Lost The Plot
Dispatch: Moonlit Cinema - A Walk on the Wild Side
The inside scoop on what went down at Lost The Plot's Moonlit Cinema screening of 'Wild Karnataka,' India's first wildlife documentary film to be shot entirely in 4K and be narrated by Sir David Attenborough! Words by Rhea Gangavkar & Nikita Naiknavare
On a crisp, moonlit night on the edge of Pune city, a group of 150 strong huddled together around a 20 ft. wide screen. They had arrived with much gusto for Lost The Plot’s Moonlit Cinema screening of the documentary film ‘Wild Karnataka.’ The evening began with the usual hustle - young people rushing to get the best seats, kids zipping around in a “movie theatre,” parents enjoying the pretty sunset, chit chat amongst fellow wildlife lovers…at its heart, a community screening!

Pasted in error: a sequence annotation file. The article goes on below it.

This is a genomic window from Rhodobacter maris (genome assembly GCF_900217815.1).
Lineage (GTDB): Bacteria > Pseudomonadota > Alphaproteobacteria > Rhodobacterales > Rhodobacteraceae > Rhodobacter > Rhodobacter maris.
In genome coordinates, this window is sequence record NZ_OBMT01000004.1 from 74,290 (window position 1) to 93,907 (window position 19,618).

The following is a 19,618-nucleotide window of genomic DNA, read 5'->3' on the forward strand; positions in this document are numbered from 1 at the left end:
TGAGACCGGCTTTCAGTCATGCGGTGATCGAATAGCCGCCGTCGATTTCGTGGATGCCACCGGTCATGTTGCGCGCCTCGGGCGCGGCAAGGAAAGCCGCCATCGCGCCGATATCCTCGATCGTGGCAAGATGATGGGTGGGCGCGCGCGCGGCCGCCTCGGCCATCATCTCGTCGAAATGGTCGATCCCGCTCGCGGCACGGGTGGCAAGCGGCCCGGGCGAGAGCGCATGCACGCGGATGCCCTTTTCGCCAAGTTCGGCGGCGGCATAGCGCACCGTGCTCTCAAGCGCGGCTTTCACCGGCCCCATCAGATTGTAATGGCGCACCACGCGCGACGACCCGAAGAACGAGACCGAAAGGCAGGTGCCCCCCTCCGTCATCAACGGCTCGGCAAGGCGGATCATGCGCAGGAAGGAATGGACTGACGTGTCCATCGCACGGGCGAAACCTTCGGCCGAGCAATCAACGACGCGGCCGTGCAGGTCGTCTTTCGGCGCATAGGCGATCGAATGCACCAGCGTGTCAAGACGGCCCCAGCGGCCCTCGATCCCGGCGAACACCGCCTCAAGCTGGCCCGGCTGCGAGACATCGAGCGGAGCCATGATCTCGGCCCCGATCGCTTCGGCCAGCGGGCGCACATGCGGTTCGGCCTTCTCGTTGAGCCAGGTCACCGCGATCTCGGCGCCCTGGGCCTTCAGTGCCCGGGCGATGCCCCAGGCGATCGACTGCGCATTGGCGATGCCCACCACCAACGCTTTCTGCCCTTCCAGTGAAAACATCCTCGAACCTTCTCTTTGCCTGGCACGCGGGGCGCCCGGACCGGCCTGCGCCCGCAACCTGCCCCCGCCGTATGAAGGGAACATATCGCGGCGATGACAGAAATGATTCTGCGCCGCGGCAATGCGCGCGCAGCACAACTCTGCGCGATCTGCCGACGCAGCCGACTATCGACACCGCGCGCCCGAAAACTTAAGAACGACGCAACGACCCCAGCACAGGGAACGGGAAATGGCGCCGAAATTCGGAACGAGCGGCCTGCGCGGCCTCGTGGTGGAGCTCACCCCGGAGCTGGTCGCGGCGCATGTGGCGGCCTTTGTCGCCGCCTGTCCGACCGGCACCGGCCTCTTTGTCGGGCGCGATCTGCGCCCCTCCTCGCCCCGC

Finally, the sky turned from pink to purple. Latecomers settled down. We welcomed the audience and introduced them to marine biologist and cinematographer, Pooja Rathod - a key member of the Wild Karnataka filmmaking team who had very kindly agreed to indulge us with a Q&A after the show.
And then, with a flicker of the projector, the film took over. We sat transfixed, absorbing the larger-than-life landscapes that had suddenly filled the screen, the roaring of the waterfalls and thick monsoon-laden foliage a treat to our senses. Mesmerised sighs and gasps of surprise floated up to the star-studded sky as we collectively realised that this splendid natural beauty exists in our own backyard!